The Brooklyn RailVartanian, Hrag. “Flip: Rachel Beach and Nora Herting,” Brooklyn Rail, (April 2008), p.51; illus.
The scrappy little gallery on Roebling named Like the Spice likes to take aesthetic chances, showing art that predominantly expresses a die-hard optimism that is both fresh and youthful. Its latest show, Flip, brings together two artists, Rachel Beach and Nora Herting, who are completely immersed in a world of decoration and design. While they share some commonalities, they diverge in their approach and success.
Beach is a sculptor who excels in fashioning art out of the seemingly superficial world of veneers, but shallow her objects are not. Herting shows two-dimensional work that seeks to do for cheerleaders what Warhol did for the soup can, fixating on them until they melt into metaphors for something else.
Herting photoshops images of perky teens performing their routines atop lavishly patterned fields incorporating female cheerleader silhouettes. It takes some warming up to, but Herting’s art is filled with enough optical gymnastics to make it worthwhile. The hazy edges of some of the foregrounded photographic elements create a sense of movement that steps away from the stark graphic sensibility characterizing the work.
If I had to point out one obvious weakness in Herting’s work, it is undoubtedly its scale. The majority of her work measures 20 - 24 inches, and at this size, the minute detail is overwhelmed by an ocean of strong lines and colors. Its use of acrylic ink provides a pleasant plastic-y sheen, but the flocking in the background reminded me of the wallpaper popular in Williamsburg area bars. “Spirit 08,” “Spirit 448” and “Spirit 300” (all 2007), which are among the most successful in the series, rely on stark cropping to accentuate the startling visual effects Herting seems to relish. Cheerleaders climb past the picture frame or hurl themselves into the cleverly crafted wallpaper.
If Herting seeks out the optically confrontational and boisterous, Beach has found a way to forge wood veneer into deeply personal—and incredibly varied—objects. Three works—“The Big Top (Medallion)” (2008), “The Bather (Medallion)” (2007), and “The Rogue (Medallion)” (2008)—welcome the visitor near the entrance of the gallery. They form a perfect encapsulation of her craft since each is differentiated by its thickness, surface veneer (birch, cherry and maple, respectively) and shape.
Beach creates posh donut forms whose empty cores are accented by trompe l’oeil painting that presents a rich illusion of space. In these circular sculptures, there appears to be a correlation between the thickness of the hidden plywood armature and the illusionistic bands painted on the surface. From various angles, the painting appears to recede into the surface of the work. The exterior and interior shadows cast by the sculptures become an integral part of the composition. The light—both real and illusory—defines each object’s mood and temperament. The titles, shapes, woods, shadows, and painted elements document a complex artistic psychology. At certain points, clean cuts—created presumably with a fine saw—rip tiny lines across the inner surface of the donuts, rendering the painted elements ambiguous, as if they were consciously planned to mislead, like a mask.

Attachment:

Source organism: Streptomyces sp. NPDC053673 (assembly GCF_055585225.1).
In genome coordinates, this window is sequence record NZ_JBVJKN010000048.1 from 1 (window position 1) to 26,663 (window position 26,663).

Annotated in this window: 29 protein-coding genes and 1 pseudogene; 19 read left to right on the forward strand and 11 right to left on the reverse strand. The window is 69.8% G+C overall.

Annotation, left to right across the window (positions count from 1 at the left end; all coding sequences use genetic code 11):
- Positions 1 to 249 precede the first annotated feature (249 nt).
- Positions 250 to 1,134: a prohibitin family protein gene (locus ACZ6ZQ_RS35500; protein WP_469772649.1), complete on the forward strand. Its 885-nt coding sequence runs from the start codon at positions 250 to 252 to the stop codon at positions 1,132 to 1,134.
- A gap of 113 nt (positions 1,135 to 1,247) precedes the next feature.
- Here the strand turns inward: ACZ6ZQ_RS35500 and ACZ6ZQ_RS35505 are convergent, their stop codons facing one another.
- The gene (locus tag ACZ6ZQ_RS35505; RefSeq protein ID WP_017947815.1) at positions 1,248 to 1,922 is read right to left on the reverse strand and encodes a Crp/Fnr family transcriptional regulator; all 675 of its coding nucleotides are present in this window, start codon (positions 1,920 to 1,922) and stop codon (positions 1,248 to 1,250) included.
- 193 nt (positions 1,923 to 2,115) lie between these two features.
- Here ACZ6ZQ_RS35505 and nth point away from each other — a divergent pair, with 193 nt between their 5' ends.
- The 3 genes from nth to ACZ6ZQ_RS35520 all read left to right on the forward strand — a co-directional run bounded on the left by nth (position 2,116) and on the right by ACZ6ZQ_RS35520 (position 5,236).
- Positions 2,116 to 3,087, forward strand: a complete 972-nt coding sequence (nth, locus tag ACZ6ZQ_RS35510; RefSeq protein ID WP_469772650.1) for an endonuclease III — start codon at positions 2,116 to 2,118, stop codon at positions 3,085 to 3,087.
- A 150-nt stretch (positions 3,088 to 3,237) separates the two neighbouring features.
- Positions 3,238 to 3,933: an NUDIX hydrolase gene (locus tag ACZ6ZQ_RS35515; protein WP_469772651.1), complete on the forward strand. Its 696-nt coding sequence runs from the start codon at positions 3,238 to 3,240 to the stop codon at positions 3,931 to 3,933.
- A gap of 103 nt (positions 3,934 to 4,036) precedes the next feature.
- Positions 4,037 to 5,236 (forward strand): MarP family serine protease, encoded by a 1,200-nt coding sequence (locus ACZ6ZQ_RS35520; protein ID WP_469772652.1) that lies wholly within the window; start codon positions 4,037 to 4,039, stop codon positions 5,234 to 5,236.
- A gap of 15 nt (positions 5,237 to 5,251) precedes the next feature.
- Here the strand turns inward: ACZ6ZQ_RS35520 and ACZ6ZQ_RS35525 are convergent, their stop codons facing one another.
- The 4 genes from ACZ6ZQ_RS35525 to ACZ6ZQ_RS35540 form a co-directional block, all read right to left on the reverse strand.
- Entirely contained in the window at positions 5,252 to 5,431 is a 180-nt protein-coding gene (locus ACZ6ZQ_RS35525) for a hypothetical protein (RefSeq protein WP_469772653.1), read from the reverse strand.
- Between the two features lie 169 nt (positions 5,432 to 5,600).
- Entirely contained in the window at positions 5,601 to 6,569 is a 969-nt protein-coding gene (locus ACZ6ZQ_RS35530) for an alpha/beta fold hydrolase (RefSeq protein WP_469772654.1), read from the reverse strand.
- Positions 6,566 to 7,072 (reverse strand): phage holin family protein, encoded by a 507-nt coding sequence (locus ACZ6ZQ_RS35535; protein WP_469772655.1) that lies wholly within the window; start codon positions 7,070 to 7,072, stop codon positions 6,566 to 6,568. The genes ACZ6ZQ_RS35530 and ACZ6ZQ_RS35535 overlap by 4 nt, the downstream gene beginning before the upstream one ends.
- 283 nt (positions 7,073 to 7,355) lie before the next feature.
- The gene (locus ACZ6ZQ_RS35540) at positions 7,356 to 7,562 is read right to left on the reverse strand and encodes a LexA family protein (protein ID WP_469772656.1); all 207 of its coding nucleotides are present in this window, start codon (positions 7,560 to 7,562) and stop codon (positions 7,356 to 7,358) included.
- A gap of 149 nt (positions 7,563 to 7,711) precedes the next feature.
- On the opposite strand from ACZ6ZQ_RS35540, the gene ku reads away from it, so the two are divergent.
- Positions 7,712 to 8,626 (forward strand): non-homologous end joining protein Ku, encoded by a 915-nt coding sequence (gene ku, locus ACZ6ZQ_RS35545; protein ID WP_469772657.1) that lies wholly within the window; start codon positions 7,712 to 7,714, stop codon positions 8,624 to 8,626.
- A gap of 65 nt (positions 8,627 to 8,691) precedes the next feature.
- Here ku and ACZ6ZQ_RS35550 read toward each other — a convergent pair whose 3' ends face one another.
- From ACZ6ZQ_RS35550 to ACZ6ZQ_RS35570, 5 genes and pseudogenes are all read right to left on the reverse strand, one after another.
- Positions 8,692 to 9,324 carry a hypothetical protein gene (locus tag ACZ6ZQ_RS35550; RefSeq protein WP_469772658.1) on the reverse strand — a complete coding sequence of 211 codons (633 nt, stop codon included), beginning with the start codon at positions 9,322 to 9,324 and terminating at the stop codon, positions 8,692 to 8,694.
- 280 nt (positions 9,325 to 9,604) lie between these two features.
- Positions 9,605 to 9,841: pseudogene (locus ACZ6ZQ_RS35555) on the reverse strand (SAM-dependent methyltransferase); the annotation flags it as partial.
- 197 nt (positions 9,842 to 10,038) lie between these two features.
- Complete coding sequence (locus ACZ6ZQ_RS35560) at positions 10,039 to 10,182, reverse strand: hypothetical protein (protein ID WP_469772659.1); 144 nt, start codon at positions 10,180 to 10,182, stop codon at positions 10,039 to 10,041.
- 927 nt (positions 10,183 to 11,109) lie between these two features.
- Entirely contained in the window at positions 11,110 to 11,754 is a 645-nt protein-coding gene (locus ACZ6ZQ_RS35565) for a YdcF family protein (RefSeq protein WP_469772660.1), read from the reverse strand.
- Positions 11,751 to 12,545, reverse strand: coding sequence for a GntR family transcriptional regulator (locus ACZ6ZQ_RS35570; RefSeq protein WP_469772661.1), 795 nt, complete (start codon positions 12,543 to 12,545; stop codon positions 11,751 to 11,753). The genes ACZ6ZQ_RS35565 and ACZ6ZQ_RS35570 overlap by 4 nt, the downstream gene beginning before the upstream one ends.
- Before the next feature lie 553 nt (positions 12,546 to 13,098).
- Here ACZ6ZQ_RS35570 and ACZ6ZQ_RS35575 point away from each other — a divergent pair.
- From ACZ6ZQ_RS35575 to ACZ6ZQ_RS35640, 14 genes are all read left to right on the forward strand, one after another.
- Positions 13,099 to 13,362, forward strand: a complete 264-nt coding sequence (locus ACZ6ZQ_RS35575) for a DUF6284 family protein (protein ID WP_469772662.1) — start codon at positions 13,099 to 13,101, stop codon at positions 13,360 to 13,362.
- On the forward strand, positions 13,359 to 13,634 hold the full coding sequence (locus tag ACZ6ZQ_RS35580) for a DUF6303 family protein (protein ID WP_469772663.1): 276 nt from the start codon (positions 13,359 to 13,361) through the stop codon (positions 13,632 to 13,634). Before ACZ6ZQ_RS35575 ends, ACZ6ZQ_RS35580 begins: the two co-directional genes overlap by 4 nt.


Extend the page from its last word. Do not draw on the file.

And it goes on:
“The Bather” has a larger interior opening that lends it an extra delicateness and vulnerability, revealing it as exposed and naked. “The Rogue” by contrast is bulky, thick and tough. “The Big Top” is the most playful, its shapes undulating across the surface like a ribbon through the air.
Off to the side of the gallery, there is a wall tightly hung with small works. The shadows cast by these intimate objects bulge far beyond the wood to create an ephemeral geometry on the wall. “The Vine” (2008) weds a whimsical right-angled shape and a furled finial with wenge wood and hot pink shading. “The Decade” (2007) is composed of a seemingly symmetrical maple shape framed by an orange embellishment that veers to the brown. In these forms, more than the others, the shadows nudge the shapes toward the fragmentary and allusive. Many of Beach’s shapes resemble familiar furniture forms or molding patterns but shy away from directly quoting any one source.
Why Beach chose donut forms and molding fragments is more interesting than Herting’s taste for cheerleaders. Herting’s pop art take on the most superficial of American pursuits is tantalizing but somehow falls short of its promise. The eye-straining visuals never delve deeper than the surface. Beach’s art is more pregnant with meaning. Her donut shapes allude to early feminist motifs, like Georgia O’Keeffe’s flowers or Judy Chicago’s Dinner Party plates, by presenting a round female genital-like form that opens up from within. Added to that is the layer of meaning associated with home ornament and its love of luxurious woods and fine detailing, traditionally seen as male pursuits. The result is an unusual tension created by the allusions to traditional gender roles through their representation (the forms and materials) and their perception (the painting and shadows). This unconventional gender-bending invigorates the forms and makes them challenging in a way that eludes easy classification.
Maybe the title of the show, Flip, refers to the artists’ opposite approaches, or their embrace of the decorative, but it certainly doesn’t refer to their attitude towards their work. Then again maybe Herting and Beach demonstrate two varied solutions to the harnessing of design in the interest of art, which, as they say, can be two sides of the same coin.